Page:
I stopped flying the airlines many years ago because of the treatment I had to go through because of the metal parts and screens inside my body.
toolguy105
toolguy105 2
I haven't had reason to fly since 9/11. I have had reason to travel and did so by train, no hassle and right to down town. Traveling the Northeast Corridor always comes with delays by air. Check in 2 hours prior for a 1 hour flight then another two hours with baggage claim and trip down town, five hours of travel. Arrived at the train station fifteen minutes prior to train arriving. Acela two hours forty five minutes and a fifteen minute cab ride to the hotel. Saved a minimum of two hours and had greater comfort.
markljackson
markljackson 1
well bully for you. how does that help people who have to travel REAL distances? Or where train services are not available or are more costly? or when people don't have weeks to traverse the country?

Comparing the NE to any other part of the country is ludicrous, and proves nothing.
markljackson
markljackson 0
OK I"m confused why are Huffer, and toolguy105 on a site about Flying when they DON'T fly?
jkcooney
Joseph Cooney 2
Reinforcement: It ain't rocket science.
eandrade1424
Ed Andrade 7
I am by no means a TSA "fan boy" but lets put this into perspective... 858 random workers tested positive over a 7 year period. That would be 122.6 per year on average, or .34 people per day out of an organization (company...) of 60,000 people. Yes it is bad and wrong for those 858 people to show up to work drunk or high, but statistically speaking it is a very small number of people in the big picture.
toolguy105
toolguy105 6
Statistics never lie but people can use them in many ways to justify their point as in this article. 858 people is a large number until put in its proper prospective then it becomes miniscule. Unfortunately most people will not take the time to reduce this number to a proper prospective and react as the writer expects them to . There are only a handful of people besides you and I who will do this before reacting. Good job.
mhlansdell00
Mark Lansdell 3
I'm no fan of drug use but testing positive does not mean the subject is high or even demonstrated use in the last 24 hrs. many more questions have to be asked.
avihais
Martin Haisman 3
Well said. Although no one should be at work toasted, statistics are easily thrown around without specifics. Wasted totally or traces of that Marley you smoked 5 days ago by state that has authorised cannabis. Flight regs 8 hours bottle to throttle but some people 8 is not enough and some can handle it and dissipate before morning. It's easy to bash the TSA but there are the ones that take pride in their work and keep sober and drug free.
1rhuff
Robert Huff 1
It is a Federal Job and not a state job thus the prevailing Federal Laws control. A stoner is a stoner is a stoner and 5 days between uses is not typical for one who test positive. Just sayin' I wouldn't want him guarding the "henhouse".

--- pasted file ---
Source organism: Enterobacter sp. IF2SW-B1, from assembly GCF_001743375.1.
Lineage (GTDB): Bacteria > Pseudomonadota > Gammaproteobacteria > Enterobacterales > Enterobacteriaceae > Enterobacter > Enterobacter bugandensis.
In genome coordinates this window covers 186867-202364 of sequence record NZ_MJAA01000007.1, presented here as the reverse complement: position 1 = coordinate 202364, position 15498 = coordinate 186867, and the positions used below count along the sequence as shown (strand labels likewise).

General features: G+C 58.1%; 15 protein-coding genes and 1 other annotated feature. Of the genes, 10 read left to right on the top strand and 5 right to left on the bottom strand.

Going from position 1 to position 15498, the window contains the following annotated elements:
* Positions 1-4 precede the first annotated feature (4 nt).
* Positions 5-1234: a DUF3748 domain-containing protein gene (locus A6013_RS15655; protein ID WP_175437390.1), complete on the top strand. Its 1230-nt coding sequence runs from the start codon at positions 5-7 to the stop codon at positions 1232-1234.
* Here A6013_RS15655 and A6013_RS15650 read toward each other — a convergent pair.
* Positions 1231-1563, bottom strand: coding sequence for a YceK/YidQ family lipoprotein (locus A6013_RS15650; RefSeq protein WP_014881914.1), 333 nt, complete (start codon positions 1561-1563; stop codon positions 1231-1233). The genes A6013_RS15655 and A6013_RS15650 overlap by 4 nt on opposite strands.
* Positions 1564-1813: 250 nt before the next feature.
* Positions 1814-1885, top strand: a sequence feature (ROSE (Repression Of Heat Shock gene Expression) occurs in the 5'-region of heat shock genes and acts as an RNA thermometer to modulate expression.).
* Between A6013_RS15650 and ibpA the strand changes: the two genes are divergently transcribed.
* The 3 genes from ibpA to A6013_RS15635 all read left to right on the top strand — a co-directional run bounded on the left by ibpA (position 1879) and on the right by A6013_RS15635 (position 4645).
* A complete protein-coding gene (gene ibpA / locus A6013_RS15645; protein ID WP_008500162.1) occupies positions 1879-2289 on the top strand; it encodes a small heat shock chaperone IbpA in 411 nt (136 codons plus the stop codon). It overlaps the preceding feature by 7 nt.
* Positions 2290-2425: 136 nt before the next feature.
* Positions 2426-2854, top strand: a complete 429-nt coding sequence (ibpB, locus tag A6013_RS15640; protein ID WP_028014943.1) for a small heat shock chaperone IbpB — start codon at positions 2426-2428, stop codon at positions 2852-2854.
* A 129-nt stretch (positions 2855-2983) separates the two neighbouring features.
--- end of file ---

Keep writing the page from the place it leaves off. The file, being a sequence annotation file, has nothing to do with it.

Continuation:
renb
Ren Babcock 1
It doesn't say how many are tested a day. Just because it said "random" it doesn't necessarily mean the universe of those tested is large enough to be statistically significant.

Additionally are these surprise tests or are the individuals tipped off ahead of time? This is a quasi government agency and the person responsible for an airport would no doubt take some heat if the results indicated widespread drug use with his agents, so the possibility of "cheating" is there.

I will say your argument of 858 over 7 years for 60,000 people is valid. If of course, that is exactly what happened.
linbb
linbb -4
Guess that you don't get the big picture there should be NO ONE showing up with any of that in there system. It puts everyone around them at risk. If you think otherwise work at
a job say rigging for cranes, how would you like someone who was not 100% running it? NOT and that is why there should have been 858 employees gone the day they failed the test.
Get over your self and think about it before making such a statement.
Element94
John Speranza 7
I guess you don't get the big picture that your view of reality isn't reality at all. Get over yourself, and think before making a statement that will never be true.
eandrade1424
Ed Andrade 9
Wow, someone missed part of my comment where I clearly stated it wasn't right for those people to show up to work in that condition! And if you read the article it did state that those people were terminated. My point is that people are people, they make mistakes and make poor decisions. So the fact that out of that large of a group over that period of time such a small percentage tested positive is a good thing. And if you think 100% of people who work on rigging for cranes show up to work 100% of the time clean and sober you are sadly mistaken. So why don't you get over yourself before trying to jump on someone else.